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Dangling Woman

I dangled in mid-air. Was it 50 or 100 feet above the jungle floor? In that immense landscape, what difference did it make? I felt as small and helpless as a beetle on her back.

Not five minutes before, I’d been climbing up the hollow insides of a strangler fig tree, buckled into a harness, attached to a safety line and wearing thick leather gloves to protect my hands. Getting myself from the inside of the tree out onto the platform called for a tricky maneuver making me mutter that this so-called Canopy Tour was no amusement park ride. Out on the platform, high as the average howler monkey, I watched my husband latch a gizmo to the overhead cable, sit back into his harness, push himself off the platform and – swoosh – in three seconds his feet touched down on Platform #2 about a hundred feet away. Nothing to it.

The platform guy detached me from the safety rope and showed me how to attach my gizmo to the cable. “Keep one hand on it for balance,” he said, “and the other hand lightly on the cable to brake yourself.”

żListo?” the Platform #2 guy called. Ready?

Listo,” my guy responded and instructed me to sit back into the harness and step off the platform.

In two seconds, there I was, halfway between the two platforms, dangling a fatal height above the jungle floor. Stuck.


It was August, 1996, rainy season in Costa Rica.

I was running away from home into the rainforest, but was only substituting one kind of jungle for another. For a year I’d been involved in a work project to reinvent a fractured system of services to families with troubled kids. Our team had a blueprint more or less, but for months we’d been chugging our frail steamer into uncharted waters – into a poorly understood landscape of politics, economics, and polarizing belief systems about why kids go wrong. In fact, we were not only navigating our way through it – like old-time colonialists, we planned to change the course of a river or two without figuring anyone would mind. It was passionate work, although on any given day my senses were all tuned to the sputtering engines or the sunken shoals before me and when the work day ended I filled the void with TV shows and endless videos to blot out the possibility that we might be drifting in endless circles. All night long talk radio fueled my answer-starved brain until it was time to jump out of bed and fire up the engines for another day.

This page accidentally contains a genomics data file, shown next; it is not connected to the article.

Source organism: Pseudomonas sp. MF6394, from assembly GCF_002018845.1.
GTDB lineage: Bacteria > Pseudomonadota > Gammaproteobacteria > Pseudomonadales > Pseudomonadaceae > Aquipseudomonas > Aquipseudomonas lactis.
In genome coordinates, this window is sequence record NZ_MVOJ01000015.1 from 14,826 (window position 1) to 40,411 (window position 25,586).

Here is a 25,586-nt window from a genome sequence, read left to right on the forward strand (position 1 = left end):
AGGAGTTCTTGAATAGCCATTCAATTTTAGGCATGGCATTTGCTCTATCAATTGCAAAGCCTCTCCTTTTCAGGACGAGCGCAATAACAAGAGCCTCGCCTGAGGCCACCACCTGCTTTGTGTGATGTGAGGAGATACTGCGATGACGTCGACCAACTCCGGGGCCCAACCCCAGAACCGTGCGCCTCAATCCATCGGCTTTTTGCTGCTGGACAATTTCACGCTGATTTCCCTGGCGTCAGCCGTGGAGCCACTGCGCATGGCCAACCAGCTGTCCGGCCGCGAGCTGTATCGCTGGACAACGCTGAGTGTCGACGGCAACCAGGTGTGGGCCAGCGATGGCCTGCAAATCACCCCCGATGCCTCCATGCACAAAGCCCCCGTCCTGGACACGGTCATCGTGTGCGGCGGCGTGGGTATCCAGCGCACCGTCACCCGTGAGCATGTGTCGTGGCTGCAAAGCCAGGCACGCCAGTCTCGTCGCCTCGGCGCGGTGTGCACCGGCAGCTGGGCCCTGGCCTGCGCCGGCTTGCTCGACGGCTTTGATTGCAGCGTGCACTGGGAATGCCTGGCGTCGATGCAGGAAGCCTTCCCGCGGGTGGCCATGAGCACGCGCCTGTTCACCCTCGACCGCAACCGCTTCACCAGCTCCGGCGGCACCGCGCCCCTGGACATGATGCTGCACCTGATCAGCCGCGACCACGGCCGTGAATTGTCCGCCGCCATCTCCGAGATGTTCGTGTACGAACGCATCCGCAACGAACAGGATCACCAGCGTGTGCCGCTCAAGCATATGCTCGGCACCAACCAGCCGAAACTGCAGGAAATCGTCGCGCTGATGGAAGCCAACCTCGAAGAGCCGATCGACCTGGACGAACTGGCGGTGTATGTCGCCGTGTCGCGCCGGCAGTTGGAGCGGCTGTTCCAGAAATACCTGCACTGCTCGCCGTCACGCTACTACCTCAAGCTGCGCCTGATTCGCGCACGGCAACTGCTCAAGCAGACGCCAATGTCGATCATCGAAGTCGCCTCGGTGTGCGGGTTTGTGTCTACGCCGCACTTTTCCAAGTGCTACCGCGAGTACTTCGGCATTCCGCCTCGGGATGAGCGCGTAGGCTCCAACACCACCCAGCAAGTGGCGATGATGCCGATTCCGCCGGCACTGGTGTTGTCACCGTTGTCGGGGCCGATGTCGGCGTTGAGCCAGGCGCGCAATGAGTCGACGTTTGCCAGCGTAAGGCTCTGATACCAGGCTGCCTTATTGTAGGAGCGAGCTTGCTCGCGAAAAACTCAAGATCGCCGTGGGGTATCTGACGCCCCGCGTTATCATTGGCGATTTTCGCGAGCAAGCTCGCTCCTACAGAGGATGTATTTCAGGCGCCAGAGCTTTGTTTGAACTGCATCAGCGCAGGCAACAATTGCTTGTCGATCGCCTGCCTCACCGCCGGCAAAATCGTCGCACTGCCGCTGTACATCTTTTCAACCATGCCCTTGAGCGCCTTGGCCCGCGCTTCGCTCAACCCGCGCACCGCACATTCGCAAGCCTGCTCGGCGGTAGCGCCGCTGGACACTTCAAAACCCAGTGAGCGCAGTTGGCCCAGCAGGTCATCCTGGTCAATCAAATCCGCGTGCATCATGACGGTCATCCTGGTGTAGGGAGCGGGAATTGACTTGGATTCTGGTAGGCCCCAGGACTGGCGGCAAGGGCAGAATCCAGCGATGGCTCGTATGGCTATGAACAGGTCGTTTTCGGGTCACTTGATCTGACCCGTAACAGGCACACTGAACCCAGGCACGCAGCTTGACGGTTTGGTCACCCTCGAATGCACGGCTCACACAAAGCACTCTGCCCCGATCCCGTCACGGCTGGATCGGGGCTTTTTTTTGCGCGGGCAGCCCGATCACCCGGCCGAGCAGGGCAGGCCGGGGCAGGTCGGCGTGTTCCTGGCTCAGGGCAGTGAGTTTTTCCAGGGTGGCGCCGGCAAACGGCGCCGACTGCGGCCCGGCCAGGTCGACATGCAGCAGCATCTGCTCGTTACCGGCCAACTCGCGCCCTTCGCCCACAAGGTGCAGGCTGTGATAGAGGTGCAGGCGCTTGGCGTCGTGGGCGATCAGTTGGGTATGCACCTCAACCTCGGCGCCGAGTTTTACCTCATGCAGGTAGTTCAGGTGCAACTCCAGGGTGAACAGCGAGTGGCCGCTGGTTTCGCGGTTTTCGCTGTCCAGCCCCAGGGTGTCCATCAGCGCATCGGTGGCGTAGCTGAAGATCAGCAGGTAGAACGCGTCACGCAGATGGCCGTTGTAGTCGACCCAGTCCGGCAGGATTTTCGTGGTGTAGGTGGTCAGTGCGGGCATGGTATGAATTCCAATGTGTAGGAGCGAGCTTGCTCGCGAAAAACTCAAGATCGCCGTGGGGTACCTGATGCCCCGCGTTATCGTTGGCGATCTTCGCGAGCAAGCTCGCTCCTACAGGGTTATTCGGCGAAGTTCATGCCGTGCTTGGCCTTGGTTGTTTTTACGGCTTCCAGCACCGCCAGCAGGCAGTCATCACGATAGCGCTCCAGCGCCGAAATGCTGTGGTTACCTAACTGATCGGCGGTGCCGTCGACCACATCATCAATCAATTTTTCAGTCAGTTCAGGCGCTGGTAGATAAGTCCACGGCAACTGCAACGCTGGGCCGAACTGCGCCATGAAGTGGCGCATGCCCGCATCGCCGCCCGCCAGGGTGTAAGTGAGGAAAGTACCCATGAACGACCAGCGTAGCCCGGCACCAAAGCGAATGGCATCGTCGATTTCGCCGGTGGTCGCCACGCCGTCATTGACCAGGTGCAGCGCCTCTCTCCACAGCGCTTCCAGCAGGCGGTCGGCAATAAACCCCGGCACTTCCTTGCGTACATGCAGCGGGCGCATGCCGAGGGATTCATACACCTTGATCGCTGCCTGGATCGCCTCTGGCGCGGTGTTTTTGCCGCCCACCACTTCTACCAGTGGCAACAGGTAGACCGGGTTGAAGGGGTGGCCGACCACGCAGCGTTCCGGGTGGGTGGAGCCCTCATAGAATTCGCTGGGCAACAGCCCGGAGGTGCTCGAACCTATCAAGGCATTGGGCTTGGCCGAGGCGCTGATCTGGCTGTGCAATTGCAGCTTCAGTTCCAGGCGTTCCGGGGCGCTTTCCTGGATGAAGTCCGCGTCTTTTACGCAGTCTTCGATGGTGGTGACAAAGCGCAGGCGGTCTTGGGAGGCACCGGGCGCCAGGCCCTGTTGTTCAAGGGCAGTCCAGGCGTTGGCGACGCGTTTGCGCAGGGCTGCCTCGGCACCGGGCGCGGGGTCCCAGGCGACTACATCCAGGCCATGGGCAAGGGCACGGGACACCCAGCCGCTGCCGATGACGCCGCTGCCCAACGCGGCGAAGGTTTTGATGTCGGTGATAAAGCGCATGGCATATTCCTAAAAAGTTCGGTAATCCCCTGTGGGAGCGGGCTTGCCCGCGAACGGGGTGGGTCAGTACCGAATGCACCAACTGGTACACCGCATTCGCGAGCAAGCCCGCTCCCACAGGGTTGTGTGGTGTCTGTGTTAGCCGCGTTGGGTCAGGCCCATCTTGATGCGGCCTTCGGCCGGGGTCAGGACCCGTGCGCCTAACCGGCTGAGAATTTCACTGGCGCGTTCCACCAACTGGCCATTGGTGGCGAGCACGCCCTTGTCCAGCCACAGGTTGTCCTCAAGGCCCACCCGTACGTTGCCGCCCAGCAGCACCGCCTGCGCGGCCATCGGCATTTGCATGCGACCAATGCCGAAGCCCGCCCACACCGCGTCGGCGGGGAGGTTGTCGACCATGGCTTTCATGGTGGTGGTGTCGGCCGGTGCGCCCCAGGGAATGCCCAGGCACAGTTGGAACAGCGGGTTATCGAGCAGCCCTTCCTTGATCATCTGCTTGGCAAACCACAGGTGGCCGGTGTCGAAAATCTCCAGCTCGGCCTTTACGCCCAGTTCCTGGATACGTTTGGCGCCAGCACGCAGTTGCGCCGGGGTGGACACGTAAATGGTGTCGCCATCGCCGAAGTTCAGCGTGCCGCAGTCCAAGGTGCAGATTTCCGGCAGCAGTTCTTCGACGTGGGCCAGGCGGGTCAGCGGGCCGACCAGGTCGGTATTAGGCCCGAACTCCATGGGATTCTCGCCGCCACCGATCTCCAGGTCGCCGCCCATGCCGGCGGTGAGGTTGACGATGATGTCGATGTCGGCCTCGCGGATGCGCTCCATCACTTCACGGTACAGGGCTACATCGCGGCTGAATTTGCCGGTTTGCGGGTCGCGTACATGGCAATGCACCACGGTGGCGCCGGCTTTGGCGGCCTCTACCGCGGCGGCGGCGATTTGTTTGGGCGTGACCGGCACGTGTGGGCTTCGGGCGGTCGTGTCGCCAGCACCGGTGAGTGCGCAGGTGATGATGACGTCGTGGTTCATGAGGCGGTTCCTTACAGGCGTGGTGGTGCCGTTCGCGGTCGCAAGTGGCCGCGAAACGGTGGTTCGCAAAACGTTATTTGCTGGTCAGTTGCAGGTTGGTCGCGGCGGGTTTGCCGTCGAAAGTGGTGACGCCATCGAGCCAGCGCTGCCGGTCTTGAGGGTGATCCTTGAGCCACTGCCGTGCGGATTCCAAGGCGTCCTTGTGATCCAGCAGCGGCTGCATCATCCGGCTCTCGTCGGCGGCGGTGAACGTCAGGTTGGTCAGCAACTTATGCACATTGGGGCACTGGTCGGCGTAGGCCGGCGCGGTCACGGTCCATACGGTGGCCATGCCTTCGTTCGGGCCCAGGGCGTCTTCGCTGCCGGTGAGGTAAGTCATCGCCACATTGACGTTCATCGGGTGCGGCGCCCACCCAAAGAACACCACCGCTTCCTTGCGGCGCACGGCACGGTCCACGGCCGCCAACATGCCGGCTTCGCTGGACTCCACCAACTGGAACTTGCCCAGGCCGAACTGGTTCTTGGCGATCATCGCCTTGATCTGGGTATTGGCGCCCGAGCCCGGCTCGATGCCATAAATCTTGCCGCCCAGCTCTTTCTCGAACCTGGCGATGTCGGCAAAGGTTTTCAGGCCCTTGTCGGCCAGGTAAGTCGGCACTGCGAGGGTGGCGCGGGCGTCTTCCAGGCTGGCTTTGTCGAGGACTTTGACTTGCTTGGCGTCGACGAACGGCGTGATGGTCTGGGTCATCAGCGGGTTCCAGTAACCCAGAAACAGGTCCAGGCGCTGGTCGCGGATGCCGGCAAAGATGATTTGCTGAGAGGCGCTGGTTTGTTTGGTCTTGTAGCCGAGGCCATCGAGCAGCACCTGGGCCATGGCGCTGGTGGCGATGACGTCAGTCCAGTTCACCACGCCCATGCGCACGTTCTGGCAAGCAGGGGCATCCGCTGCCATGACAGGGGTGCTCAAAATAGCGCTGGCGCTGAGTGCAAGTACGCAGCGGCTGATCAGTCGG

Exhausted at last, I grabbed my husband and ran off to Costa Rica. I left behind the TV, the videos, talk radio, and the incomprehensible socio-political ecology of youth services to commune with Nature. We headed for the Monteverde Cloud Forest, high on the central spine of the country, for my first jungle foray.

I wanted the rainforest to assault my senses. I wanted to be dazzled by riotous vegetation, menaced by vines growing before my eyes, thrilled by the sounds of unseen creatures slithering, crackling, and snapping their way toward me.

But, gee whiz, the rainforest was too busy that day to entertain me with Hollywood stunts. Perhaps if I’d managed to scare a small yellow viper into biting me and then fell off the trail in a dead heap, the machinery of the jungle would have sprung into action to put my carcass to good use, but meanwhile it was silent and still and indifferent.

We wandered for miles, our guide moving slowly, describing how each element – tree, vine, fungus, bird, butterfly, flower – worked in concert to form a thriving and self-sustaining whole. I seized on the eco-complex-connectedness of it all in the fervid and confused way only an amateur is capable of. It became the answer to everything. If I could just master the secrets of bio-emergent-chaos-theory stewardship, I’d be able to rearrange those errant rivers in my own biosphere.

I wanted the design of Nature to comfort me and then I wanted it to educate me but now it gave me nightmares. Without the constant chatter of talk radio, there was no holding back the tide of problems to solve on that leaky steamer lost in the jungle backwaters of my mind. Days of co-evolution and evenings of Chilean wine led to nights of snagging psychiatrists in self-managed teams circumventing sunken information systems untangling families from negative feedback loops pulling the tinpot designers into twisted roots of writhing half-drowned trees…

My eyes snap open.

Every morning in the cloud forest I wake up to the drumming of rain on the roof and every morning I wake up annoyed that the utter harmony of Nature has set off such chaos in my change-weary mind.

Today, when the rain stops we head for the Canopy Tour, a hundred feet up, where the real drama of the rainforest is supposed to take place. I latch on, climb, unlatch, re-latch, step off. I expect to fly the route of the secretive quetzal to her nest, but no, instead I dangle, a miserable fly caught in the web of life.

My arms start to ache from my death-grip on the cable.

The Platform #2 guy calls instructions to me: “Turn… around.”

I pivot so that my back is toward #2.

“Put… your right hand… behind the hook.”

I do.

“Put your left hand… behind your right hand… and pull yourself across.”

So this was it – no flying, no swooshing. For me, amid this fluid celebration of diversity and interdependence, for me, it’s hand over hand combat with pulleys and cables. Like the system rearranger at work, like the vexed colonialist in the jungle of my dreams, I do battle with the way things are.

Published in Rochester Shorts Magazine, May 2001